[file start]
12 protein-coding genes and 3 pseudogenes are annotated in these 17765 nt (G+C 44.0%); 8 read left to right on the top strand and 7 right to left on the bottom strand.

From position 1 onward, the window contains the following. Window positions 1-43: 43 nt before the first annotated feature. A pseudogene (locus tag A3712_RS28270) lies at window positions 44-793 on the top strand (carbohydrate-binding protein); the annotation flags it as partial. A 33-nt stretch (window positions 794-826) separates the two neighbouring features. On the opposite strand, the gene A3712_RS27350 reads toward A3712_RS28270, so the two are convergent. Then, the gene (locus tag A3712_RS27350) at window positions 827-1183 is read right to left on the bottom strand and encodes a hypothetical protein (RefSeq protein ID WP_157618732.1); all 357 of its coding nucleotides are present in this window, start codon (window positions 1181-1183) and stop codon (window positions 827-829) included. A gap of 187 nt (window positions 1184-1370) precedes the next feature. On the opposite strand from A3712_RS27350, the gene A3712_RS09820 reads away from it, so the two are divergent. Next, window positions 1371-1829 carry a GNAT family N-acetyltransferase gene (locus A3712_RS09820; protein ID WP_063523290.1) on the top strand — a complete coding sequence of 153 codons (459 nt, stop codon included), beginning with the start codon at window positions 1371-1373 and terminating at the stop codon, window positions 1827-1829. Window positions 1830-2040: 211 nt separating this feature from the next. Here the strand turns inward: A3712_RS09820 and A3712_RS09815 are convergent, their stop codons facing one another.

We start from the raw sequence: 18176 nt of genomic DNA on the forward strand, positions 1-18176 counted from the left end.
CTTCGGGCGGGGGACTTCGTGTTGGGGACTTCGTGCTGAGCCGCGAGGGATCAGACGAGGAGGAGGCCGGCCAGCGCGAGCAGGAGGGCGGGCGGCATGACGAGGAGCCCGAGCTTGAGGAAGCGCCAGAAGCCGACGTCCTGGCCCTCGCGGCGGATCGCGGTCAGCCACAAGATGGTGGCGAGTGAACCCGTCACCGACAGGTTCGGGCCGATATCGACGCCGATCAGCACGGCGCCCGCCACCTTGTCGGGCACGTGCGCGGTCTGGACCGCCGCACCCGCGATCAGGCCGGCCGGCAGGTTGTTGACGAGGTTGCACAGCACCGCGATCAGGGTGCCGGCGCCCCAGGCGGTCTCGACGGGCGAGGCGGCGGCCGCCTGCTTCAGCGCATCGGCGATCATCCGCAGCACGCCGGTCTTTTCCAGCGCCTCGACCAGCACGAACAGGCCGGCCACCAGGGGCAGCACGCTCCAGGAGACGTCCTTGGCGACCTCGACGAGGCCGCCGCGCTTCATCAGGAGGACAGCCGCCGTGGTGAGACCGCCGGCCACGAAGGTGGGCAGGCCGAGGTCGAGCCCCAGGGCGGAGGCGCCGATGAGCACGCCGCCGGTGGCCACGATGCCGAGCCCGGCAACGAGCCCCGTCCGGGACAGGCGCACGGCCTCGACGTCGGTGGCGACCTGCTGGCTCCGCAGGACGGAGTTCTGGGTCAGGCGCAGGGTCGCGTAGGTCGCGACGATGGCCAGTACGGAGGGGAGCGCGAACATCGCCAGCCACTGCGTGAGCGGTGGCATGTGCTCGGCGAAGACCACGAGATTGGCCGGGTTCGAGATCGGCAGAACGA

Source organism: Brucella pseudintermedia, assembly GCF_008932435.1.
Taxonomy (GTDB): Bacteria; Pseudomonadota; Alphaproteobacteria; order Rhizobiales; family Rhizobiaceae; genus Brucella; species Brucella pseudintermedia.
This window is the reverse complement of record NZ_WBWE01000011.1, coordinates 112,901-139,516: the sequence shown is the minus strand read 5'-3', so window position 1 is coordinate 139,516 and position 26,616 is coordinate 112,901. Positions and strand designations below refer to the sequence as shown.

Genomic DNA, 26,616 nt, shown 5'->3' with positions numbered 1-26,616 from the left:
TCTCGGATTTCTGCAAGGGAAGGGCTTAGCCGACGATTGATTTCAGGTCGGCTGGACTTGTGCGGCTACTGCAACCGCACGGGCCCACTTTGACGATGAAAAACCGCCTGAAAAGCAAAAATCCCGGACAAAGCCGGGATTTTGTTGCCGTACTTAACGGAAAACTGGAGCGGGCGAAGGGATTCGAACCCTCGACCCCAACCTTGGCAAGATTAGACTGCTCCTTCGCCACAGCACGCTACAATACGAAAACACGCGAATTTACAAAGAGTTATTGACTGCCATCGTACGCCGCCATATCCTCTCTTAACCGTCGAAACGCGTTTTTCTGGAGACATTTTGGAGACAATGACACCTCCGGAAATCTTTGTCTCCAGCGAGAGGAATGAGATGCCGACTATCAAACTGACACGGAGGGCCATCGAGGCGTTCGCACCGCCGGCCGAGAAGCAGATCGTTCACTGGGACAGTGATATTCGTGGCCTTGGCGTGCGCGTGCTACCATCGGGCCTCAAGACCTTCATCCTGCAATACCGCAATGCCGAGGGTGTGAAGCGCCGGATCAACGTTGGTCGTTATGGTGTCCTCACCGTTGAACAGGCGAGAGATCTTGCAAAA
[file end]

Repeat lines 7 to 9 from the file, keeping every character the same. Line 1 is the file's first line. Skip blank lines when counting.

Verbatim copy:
This window is the reverse complement of record NZ_WBWE01000011.1, coordinates 112,901-139,516: the sequence shown is the minus strand read 5'-3', so window position 1 is coordinate 139,516 and position 26,616 is coordinate 112,901. Positions and strand designations below refer to the sequence as shown.

Genomic DNA, 26,616 nt, shown 5'->3' with positions numbered 1-26,616 from the left:
TCTCGGATTTCTGCAAGGGAAGGGCTTAGCCGACGATTGATTTCAGGTCGGCTGGACTTGTGCGGCTACTGCAACCGCACGGGCCCACTTTGACGATGAAAAACCGCCTGAAAAGCAAAAATCCCGGACAAAGCCGGGATTTTGTTGCCGTACTTAACGGAAAACTGGAGCGGGCGAAGGGATTCGAACCCTCGACCCCAACCTTGGCAAGATTAGACTGCTCCTTCGCCACAGCACGCTACAATACGAAAACACGCGAATTTACAAAGAGTTATTGACTGCCATCGTACGCCGCCATATCCTCTCTTAACCGTCGAAACGCGTTTTTCTGGAGACATTTTGGAGACAATGACACCTCCGGAAATCTTTGTCTCCAGCGAGAGGAATGAGATGCCGACTATCAAACTGACACGGAGGGCCATCGAGGCGTTCGCACCGCCGGCCGAGAAGCAGATCGTTCACTGGGACAGTGATATTCGTGGCCTTGGCGTGCGCGTGCTACCATCGGGCCTCAAGACCTTCATCCTGCAATACCGCAATGCCGAGGGTGTGAAGCGCCGGATCAACGTTGGTCGTTATGGTGTCCTCACCGTTGAACAGGCGAGAGATCTTGCAAAA